In a week when the United States Geological Survey has reported its ongoing research on the Oklahoma earthquake swarm, the centre of the Sooner State experienced yet another significant (for its location) tremor – this time a magnitude 3.6 event which had its epicentre just 27km from Oklahoma City.
According to information from the USGS, the earthquake, which occurred at 8.30am local time, shook the ground over an area roughly bounded by Guthrie, Norma, Shawnee and Oklahoma City.
In theory, places like Oklahoma should not be unduly troubled by seismic activity. Most earthquakes occur at plate boundaries and the central and eastern united States are far from such boundaries. But over several years Oklahoma has been troubled by a swarm of minor earthquakes – and the occasional larger one – which has attracted the attention of seismologists.
Stable continental areas do experience earthquakes as a result of movement along existing, often long-buried faults and in some areas (such as the New Madrid Seismic Zone) these tremors can associated with major fault zones and potentially significant earthquake events. And as seismologist Robert Yeats notes, eastern North America is old and has many zones of underlying weakness.
In general, however, earthquakes in these area are small, shallow and infrequent, although they tend to be felt over larger distances than those close to plate margins because of the age and density of the rock).
The Oklahoma Earthquake Swarm: Induced Seismicity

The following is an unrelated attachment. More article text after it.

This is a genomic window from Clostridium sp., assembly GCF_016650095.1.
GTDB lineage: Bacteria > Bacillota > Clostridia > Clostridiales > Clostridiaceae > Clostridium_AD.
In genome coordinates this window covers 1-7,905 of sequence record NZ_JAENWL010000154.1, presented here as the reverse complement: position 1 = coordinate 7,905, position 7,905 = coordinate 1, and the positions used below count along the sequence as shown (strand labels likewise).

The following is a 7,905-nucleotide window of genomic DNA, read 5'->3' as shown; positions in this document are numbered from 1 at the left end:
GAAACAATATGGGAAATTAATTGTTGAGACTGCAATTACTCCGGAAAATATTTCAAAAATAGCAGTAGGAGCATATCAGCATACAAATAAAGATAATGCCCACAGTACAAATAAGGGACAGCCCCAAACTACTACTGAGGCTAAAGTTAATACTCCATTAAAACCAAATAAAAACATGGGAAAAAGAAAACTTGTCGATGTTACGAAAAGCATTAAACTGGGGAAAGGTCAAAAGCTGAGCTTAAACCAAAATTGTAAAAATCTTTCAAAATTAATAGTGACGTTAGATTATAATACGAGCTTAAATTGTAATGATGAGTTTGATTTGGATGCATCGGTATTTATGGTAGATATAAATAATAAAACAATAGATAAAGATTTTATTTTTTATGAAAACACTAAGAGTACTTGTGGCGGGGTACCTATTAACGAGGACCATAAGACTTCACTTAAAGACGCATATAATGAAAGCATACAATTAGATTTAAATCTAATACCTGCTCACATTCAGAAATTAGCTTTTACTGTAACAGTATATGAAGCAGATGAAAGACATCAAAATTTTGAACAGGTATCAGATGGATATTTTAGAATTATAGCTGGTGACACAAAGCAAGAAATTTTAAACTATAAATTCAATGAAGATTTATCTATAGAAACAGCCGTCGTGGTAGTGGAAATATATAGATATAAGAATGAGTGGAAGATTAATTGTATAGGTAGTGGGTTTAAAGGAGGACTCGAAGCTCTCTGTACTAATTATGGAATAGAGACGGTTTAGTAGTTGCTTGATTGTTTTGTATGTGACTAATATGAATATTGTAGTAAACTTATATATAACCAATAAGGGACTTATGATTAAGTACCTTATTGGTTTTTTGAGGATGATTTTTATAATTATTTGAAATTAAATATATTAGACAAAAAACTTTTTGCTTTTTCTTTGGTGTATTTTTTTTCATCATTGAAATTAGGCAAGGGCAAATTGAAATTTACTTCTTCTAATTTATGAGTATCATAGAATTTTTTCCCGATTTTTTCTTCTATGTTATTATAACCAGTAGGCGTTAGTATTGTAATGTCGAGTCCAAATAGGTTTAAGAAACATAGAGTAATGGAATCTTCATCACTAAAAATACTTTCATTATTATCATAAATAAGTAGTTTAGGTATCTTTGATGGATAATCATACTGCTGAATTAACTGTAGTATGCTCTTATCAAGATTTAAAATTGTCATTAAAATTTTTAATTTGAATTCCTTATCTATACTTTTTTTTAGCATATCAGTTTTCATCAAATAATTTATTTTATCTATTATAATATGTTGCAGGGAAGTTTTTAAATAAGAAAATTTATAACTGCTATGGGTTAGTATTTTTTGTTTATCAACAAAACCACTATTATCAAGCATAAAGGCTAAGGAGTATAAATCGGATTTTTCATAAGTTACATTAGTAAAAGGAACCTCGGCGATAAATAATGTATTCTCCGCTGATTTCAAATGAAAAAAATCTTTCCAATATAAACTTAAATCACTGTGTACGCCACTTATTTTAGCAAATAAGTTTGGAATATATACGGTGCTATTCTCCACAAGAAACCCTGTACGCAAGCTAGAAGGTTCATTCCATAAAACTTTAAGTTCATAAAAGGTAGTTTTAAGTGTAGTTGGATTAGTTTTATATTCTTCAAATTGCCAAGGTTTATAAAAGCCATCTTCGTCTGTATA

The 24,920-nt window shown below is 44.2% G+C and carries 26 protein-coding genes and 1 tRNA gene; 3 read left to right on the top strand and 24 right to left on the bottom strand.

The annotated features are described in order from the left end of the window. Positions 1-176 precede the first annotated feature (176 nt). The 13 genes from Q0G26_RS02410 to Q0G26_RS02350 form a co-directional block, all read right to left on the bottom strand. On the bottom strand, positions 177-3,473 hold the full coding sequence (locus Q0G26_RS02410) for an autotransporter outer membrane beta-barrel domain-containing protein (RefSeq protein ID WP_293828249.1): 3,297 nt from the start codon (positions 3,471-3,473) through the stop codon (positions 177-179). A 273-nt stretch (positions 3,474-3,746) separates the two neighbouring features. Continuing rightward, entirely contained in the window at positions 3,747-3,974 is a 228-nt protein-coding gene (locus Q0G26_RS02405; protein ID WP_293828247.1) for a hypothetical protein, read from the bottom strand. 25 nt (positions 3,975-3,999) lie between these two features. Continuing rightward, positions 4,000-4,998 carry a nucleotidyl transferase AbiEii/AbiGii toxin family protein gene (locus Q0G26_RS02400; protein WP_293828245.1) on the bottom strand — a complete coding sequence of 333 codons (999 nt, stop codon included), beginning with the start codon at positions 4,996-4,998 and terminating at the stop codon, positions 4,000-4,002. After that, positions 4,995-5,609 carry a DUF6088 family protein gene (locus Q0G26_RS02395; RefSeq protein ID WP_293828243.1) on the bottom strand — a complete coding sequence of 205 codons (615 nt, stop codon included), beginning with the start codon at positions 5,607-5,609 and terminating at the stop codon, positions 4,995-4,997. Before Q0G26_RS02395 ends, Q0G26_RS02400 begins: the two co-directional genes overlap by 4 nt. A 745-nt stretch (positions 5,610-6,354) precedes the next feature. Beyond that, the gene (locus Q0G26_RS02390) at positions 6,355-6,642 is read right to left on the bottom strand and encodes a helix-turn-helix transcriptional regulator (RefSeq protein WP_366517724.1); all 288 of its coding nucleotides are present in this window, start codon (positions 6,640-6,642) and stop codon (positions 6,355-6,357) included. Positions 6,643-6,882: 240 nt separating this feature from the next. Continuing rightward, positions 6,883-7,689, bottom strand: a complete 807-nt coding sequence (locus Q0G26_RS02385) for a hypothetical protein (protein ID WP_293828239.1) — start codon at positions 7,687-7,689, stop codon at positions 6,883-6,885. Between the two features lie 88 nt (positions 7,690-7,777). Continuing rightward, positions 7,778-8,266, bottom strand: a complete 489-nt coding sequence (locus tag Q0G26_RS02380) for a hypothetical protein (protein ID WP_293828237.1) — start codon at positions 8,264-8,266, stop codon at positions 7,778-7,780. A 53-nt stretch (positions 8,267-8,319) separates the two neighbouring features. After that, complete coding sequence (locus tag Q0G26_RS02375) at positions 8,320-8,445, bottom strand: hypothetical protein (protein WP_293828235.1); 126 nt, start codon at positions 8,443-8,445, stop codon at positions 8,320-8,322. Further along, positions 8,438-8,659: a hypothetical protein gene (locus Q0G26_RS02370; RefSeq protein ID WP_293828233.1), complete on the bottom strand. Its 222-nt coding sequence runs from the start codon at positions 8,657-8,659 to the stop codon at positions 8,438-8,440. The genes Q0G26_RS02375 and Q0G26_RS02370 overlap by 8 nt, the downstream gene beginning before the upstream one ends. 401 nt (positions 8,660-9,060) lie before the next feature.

Oklahoma, however, has produced a pattern of minor earthquakes. In late 2013 the USGS reported that “since January 2009, more than 200 magnitude 3.0 or greater earthquakes have rattled Central Oklahoma, marking a significant rise in the frequency of these seismic events.”
The number continues to increase: a more recent press release indicated that “183 earthquakes of magnitude 3.0 or greater occurred in Oklahoma from October 2013 through April 14, 2014. This compares with a long-term average from 1978 to 2008 of only two magnitude 3.0 or larger earthquakes per year.”
May 20’s M3.6 (and an M3.0) are just the latest in a week in which the USGS map shows 24 seismic events of at least M2.5 in the state.
This anomalous pattern requires explanation and the finger seems to be pointing firmly in the direction of human activity. Industrial processes such as wastewater injection – associated with oil and gas extraction – can effectively lubricate existing faults and increase levels of seismic activity.
The Prague Earthquake of 2011
The largest earthquake in the sequence, and the largest in the recorded history of the state, took place at Prague on 6 November 2011. Measuring M5.6, this quake was was 100 times stronger than the M3.6 of 20 May and proved deadly, killing two people, damaging or destroying many homes and buckling Highway 62.
Oklahoma Quakes: Human Activity and Damage
The Prague earthquake reminds us that even apparently stable areas aren’t immune to reactivation of ancient faults; and the ongoing sequence of notable earthquakes raises questions about how human activity – and about how authorities should reassess and manage earthquake hazard in areas that were previously considered ‘safe’.
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